As I wrote about last month, the entire KaiNexus team was excited to have the chance to visit and tour the Toyota truck factory in San Antonio, the plant known as TMMTX (Toyota Motor Manufacturing Texas).
Here is the team inside the visitor center:
In the visitor center, we checked out the exhibits that cover some of the history of Toyota and key principles of The Toyota Way and the Toyota Production System.
Kaizen, as Toyota explains, is “the relentless pursuit of perfection.” At Toyota, “innovation drives continuous improvement.” We try to live by those ideals at KaiNexus, as do many of our customers. Here’s a shot of some of us in front of the Kaizen definition. Yes, it was cold that week in Texas, as you can tell from our coats.
A few of our KaiNexus team members looked forward to seeing the “andon cord” process in the factory. As we were driven through the plant, we could hear the chimes and music playing, indicating that a team member had pulled the andon cord at some point along the assembly line. Some of our KaiNexus colleagues were surprised that the andon tunes were children’s songs (especially London Bridge is Falling Down, which Maggie thought to be a particularly odd choice in a plant with cars rolling up ramps overhead), but the recognizable music helps team leaders and group leaders know where the andon cord was pulled (in addition to the lights that go off).
The andon cord process is part of how Toyota ensures quality is built in and that defects are not passed on down the line:
Some of our KaiNexus colleagues took advantage of the opportunity to pull the andon cord in the visitor center, just for fun:
In the next photo, Clint Corley was pretending to look worried. There’s no reason to fear pulling the andon cord. Toyota encourages and celebrates the idea that you’d speak up and raise a concern, as our tour guide described during the tour.
You keep pulling the andon cord, Clint. During our debrief discussion, we talked about ways to embrace this concept in a software company. We’re not going to hang a literal cord over everybody’s desks. But, we can create a culture in which people don’t hide or cover up problems. It’s better to speak up and resolve things. And we try to have a systems-focused blame-free culture, which is one of the ways you encourage people to speak up in the name of quality.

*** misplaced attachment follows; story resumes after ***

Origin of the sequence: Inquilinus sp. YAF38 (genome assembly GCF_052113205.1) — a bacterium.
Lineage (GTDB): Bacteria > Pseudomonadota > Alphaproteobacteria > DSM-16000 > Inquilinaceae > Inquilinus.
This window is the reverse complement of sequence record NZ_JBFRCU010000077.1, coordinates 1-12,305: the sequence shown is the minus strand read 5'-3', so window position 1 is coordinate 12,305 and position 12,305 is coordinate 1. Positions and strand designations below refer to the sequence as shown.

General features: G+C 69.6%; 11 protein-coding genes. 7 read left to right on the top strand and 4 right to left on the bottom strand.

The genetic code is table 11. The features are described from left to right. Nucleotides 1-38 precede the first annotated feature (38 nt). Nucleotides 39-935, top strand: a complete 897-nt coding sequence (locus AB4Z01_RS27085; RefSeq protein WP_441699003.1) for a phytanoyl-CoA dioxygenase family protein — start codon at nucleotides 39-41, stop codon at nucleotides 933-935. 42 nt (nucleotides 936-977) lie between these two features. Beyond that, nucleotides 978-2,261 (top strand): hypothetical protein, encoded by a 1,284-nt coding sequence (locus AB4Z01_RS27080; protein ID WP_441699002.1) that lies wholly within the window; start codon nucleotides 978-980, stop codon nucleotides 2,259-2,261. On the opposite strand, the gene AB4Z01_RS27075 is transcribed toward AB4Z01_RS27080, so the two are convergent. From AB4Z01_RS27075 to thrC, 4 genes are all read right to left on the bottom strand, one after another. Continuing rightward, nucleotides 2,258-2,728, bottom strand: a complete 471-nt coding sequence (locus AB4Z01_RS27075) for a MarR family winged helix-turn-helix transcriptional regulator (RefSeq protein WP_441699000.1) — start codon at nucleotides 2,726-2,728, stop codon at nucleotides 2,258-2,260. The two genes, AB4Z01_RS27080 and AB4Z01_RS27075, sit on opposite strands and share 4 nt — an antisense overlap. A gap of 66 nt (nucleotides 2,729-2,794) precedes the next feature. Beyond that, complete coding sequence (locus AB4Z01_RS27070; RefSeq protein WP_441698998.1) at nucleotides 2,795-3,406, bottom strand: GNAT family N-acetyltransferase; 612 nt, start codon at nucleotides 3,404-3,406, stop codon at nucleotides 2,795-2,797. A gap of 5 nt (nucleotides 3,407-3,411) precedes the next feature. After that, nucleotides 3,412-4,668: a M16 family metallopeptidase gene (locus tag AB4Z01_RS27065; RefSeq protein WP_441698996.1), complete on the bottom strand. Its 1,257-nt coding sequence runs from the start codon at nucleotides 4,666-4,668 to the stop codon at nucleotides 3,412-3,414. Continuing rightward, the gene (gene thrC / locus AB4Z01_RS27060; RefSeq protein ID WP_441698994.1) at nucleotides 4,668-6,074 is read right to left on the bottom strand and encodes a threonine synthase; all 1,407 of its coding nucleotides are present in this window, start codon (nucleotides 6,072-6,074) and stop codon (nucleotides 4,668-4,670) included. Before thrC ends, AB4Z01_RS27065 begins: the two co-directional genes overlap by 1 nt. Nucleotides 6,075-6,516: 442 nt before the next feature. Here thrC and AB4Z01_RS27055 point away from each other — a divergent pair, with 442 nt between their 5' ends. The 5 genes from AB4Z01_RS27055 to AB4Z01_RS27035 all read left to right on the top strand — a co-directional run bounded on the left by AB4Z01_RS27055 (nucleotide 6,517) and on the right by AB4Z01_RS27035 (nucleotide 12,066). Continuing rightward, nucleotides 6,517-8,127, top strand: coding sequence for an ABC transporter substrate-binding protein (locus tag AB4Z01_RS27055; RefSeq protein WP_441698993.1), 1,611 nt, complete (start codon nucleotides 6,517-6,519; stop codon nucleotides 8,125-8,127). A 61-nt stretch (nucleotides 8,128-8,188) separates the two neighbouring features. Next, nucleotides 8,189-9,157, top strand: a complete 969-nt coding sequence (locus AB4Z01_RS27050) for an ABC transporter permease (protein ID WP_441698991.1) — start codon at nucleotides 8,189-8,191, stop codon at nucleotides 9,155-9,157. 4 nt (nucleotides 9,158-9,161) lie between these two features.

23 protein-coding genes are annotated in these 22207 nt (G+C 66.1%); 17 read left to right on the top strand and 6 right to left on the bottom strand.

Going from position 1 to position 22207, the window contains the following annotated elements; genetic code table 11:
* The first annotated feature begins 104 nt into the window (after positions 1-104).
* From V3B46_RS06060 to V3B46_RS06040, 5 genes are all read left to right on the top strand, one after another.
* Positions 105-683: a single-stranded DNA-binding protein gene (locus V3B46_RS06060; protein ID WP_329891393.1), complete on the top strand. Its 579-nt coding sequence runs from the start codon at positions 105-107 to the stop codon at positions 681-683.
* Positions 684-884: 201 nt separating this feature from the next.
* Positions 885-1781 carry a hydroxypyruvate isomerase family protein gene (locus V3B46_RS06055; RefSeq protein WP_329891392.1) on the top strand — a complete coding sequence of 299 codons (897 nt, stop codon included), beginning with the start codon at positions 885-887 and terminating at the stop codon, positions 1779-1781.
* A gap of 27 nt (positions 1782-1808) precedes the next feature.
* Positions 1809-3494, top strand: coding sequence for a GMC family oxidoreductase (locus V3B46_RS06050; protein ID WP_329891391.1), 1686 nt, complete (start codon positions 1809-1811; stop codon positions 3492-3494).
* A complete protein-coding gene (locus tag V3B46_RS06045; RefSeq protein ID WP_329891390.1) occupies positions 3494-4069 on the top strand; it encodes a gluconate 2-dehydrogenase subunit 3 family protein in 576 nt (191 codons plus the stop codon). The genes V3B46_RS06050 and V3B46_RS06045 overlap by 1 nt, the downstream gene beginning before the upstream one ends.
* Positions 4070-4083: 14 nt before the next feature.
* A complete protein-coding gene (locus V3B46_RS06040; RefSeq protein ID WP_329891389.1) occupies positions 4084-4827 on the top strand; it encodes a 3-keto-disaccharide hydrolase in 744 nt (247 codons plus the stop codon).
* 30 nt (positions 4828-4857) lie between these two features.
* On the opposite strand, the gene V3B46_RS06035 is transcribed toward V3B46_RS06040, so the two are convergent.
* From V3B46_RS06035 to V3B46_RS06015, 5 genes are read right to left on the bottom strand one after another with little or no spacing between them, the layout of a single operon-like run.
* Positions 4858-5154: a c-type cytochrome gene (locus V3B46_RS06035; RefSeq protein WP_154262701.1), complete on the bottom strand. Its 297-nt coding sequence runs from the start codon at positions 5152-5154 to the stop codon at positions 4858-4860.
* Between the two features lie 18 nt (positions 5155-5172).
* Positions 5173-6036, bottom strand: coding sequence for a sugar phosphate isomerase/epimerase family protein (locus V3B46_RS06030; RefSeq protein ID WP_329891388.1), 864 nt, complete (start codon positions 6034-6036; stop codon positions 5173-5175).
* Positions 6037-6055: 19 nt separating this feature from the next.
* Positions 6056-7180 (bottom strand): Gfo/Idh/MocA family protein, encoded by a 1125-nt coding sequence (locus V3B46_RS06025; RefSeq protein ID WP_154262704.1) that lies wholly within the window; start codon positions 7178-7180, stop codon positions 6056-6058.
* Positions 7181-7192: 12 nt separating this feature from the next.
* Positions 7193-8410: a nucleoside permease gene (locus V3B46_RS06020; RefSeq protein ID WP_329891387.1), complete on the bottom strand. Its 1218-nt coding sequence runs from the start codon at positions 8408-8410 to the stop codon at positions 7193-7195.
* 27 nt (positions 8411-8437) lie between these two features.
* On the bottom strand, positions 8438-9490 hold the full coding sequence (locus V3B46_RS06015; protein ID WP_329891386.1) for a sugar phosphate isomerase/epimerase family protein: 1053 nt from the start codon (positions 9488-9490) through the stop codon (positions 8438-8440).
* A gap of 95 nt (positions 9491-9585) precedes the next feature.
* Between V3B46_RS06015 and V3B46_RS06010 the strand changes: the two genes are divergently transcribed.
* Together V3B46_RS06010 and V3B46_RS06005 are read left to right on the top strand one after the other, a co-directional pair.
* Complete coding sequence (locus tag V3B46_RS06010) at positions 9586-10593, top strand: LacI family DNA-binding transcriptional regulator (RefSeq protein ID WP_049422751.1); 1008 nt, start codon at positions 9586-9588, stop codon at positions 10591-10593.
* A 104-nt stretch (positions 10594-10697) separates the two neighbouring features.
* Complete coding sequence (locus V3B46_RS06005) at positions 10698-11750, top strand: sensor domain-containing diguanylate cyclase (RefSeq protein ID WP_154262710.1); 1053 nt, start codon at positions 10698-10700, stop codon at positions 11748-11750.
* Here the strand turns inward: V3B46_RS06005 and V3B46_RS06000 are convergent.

The music from the andon pulls was just part of the “sensory overload” that our CEO Dr. Greg Jacobson explained. There’s so much to look at when going through the plant: the process, the people, the signage, the robots, the metrics and Kaizen boards. It really is a plant worth visiting many times. I see and learn something new each time.
Jeff Roussel was impressed with Toyota’s focus on the long-term perspective, including the environment.
Jeff said, “Seeing their commitments and long term beliefs was very useful to me, that’s one thing that stood out. The commitment to the long term blew me away.“
On a lighter note, we laughed at how the Toyota display mannequin looked like one of our software developers, Jett Raines:
Other things that were noticed, during the tour, by KaiNexus team members included:
- We saw lots of charts and data posted everywhere.
- I noticed that there didn’t seem to be a standardized improvement board in different areas. Some teams had a whiteboard that looked like it had an in-progress A3 going. Some areas had lots of paper posted or whiteboard lists of improvement to do items.
- The team was impressed by the way “mixed model” took place. It was readily apparent that Tundras and Tacomas of different cab styles were mixed evenly behind one another on the assembly line. They don’t batch up all of the Tundras on some days and all of the Tacomas on others, for example.
- Ergonomics and work design stood out: “The drill and bolts were exactly where they needed to be, at exactly the right height on the rearview mirrors. You could tell there was a history of improvement.”
One other key takeaway was the pace and the environment. Greg noticed “there was no yelling” and that it was a busy, yet calm environment. Clint told a story from his days playing basketball, where a coach said to “be quick, but don’t hurry.” That seems to describe the Toyota environment. People are working with a purpose, but it doesn’t seem hectic. Clint said, “They were all working efficiently but nobody looked rushed.” People are able to look up and say hi and wave when a tour group is being brought through.
Our Jake Sussman asked our group to give one word that described their experience and what they saw. Here is a word cloud that represents our takeaways:
On the way out, we noticed how Toyota emphasizes how their trucks are “built by Texans.” Yet another thing Toyota and KaiNexus have in common - KaiNexus software is built by Texans, too.
Have you visited a Toyota plant? What have you seen and learned? At KaiNexus, we’re inspired by companies like Toyota and our customers that are starting, spreading, and sustaining a culture of continuous improvement.